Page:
Apr. 24, 2013 - Issue #914: Wine Country
To be Young and Gay: Sissies and Psychopaths explores the moulds of sexual identity
by Agnieszka Matejko
On April 12, only days after Daryl Vocat and Peter Kingstone set up their collaborative show Sissies and Psychopaths, a teen girl was attacked by a group of boys at a bus stop in Calgary. What motivated this vicious beating? The police are still investigating, but the probable cause is hate: she is openly gay. This incident brings to light the urgency behind the work of these Toronto-based artists; work that address issues of growing up gay with captivating humour punctuated by poignant and shocking commentary.
Their collaboration began with a requisition by the Hamilton Print Studio. "What was gay like when I was five?" was the question. The artists responded with a series of digital images culled from popular culture, such as cartoons and television shows. Each print was built up or collaged over email, one image at a time (the artists happened to be temporarily continents apart). The resulting artwork forms an intimate conversation, one that unveils incipient sexual identity.
For instance, "Every Time We Played House, I Wanted to be the Pet Monkey" began with Vocat's selection of a photo of rubber gloves, an image that to him connotes looming danger. Kingstone then nestled a tiny monkey in this oversized palm—a role he often took when playing house. "It wasn't that they played mom and dad," Vocat laughs. " He wanted to be the pet monkey. It's not in every kid's imagination."
Above the cute monkey hovers a photo of Vocat as a small boy. The cartoon bubble reads: "being gay is not just okay ... it's a feast of fun."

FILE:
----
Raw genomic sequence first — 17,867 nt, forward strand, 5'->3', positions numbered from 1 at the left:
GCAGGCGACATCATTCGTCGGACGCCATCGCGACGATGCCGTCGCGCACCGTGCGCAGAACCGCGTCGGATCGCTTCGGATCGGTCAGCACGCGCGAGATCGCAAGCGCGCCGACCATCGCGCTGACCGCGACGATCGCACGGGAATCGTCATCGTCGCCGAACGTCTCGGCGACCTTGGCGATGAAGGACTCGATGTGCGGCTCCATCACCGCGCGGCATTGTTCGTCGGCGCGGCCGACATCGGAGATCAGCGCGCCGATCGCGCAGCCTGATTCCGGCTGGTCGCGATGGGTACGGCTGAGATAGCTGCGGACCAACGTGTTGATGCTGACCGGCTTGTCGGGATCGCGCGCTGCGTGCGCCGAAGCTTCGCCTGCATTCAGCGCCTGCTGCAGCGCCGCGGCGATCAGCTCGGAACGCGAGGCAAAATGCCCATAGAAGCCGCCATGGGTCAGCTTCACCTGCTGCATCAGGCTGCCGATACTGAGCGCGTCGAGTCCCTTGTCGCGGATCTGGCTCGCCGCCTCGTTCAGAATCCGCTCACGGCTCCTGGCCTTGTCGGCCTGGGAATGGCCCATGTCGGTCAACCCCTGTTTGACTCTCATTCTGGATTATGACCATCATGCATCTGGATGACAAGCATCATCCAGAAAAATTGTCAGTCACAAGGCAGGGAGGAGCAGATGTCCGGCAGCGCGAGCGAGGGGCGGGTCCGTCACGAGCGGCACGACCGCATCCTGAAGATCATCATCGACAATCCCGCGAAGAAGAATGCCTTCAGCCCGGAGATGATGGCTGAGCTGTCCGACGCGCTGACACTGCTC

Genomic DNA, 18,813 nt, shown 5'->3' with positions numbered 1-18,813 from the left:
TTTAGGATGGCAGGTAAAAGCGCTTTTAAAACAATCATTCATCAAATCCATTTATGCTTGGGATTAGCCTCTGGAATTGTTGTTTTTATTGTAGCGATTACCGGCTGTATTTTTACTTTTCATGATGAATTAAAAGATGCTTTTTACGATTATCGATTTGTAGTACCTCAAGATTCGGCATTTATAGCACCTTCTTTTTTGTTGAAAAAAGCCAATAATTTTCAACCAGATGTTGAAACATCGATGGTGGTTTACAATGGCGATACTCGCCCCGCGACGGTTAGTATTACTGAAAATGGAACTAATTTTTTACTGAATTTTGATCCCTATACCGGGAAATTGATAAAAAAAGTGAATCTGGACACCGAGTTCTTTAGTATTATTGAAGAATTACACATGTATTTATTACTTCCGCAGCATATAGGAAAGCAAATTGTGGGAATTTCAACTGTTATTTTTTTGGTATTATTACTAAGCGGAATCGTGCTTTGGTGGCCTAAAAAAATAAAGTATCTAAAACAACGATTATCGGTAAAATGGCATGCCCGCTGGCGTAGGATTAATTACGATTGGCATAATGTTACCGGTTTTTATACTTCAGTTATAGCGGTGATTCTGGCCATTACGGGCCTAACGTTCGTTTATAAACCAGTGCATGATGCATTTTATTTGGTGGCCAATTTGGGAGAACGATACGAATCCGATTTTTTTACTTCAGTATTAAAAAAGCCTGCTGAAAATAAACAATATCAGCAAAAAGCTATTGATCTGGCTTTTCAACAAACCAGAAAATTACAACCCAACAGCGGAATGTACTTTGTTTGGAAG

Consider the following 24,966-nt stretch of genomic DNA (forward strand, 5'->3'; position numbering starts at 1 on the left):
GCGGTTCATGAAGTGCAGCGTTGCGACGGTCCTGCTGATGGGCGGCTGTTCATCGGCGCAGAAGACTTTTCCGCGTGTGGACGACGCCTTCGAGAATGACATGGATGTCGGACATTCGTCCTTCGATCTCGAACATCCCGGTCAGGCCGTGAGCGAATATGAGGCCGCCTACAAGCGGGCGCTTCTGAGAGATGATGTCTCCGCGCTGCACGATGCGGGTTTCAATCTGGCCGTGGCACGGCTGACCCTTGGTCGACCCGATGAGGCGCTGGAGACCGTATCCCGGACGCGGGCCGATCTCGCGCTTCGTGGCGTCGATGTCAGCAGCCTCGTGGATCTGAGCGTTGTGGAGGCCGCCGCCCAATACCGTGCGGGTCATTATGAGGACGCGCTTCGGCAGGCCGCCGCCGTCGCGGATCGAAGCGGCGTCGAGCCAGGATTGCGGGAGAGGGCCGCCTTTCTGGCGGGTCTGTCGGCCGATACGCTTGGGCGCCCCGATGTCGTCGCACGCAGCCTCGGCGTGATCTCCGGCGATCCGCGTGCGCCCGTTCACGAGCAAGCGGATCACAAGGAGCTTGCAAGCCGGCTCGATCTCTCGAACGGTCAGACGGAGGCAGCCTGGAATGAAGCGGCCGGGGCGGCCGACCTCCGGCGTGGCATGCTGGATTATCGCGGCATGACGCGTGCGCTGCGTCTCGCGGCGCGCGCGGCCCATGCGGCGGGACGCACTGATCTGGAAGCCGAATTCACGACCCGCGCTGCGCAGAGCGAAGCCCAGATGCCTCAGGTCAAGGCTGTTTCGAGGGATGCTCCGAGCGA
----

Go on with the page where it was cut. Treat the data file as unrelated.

"It's what you always wanted someone to say and nobody ever told you," Vocat says. Being gay meant one of two things: you were either a sissy or a psychopath. "What would have happened if someone said that there is not one way of being in the world?" he wonders.
It's not a message that either Vocat or most children often hear. Amidst the innocence and humour of popular culture lies an ominous message. Childhood play, TV shows, cartoons and games reinforce—even command—adherence to prescriptive norms. This astonishingly uncompromising message carries a profound cost. The Journal of Pediatrics (published online, April 19, 2011) states that gay youth are five times more likely to attempt suicide.
"Why we have gay people killing themselves" says Kingstone, "is that they feel that they should not be a part of society."
But social costs are not confined to gay youth. Any deviation from sanctioned sexual norms be it weight, size or body shape carry shame and suffering. As Kingstone and Vocat's show gently, humourously and powerfully illustrates, children are immersed in imagery that moulds sexual identity: that mould is uncompromisingly small.
This show makes invisible social forces come to light. In the midst of the innocence and the joy depicted in their work lie hints of a savage truth. "Why don't you fucking die," reads a cartoon above one boy playing with another in "The Nightmare is Me." That's the message youth, like the teen girl recently beaten in Calgary, learn all too well.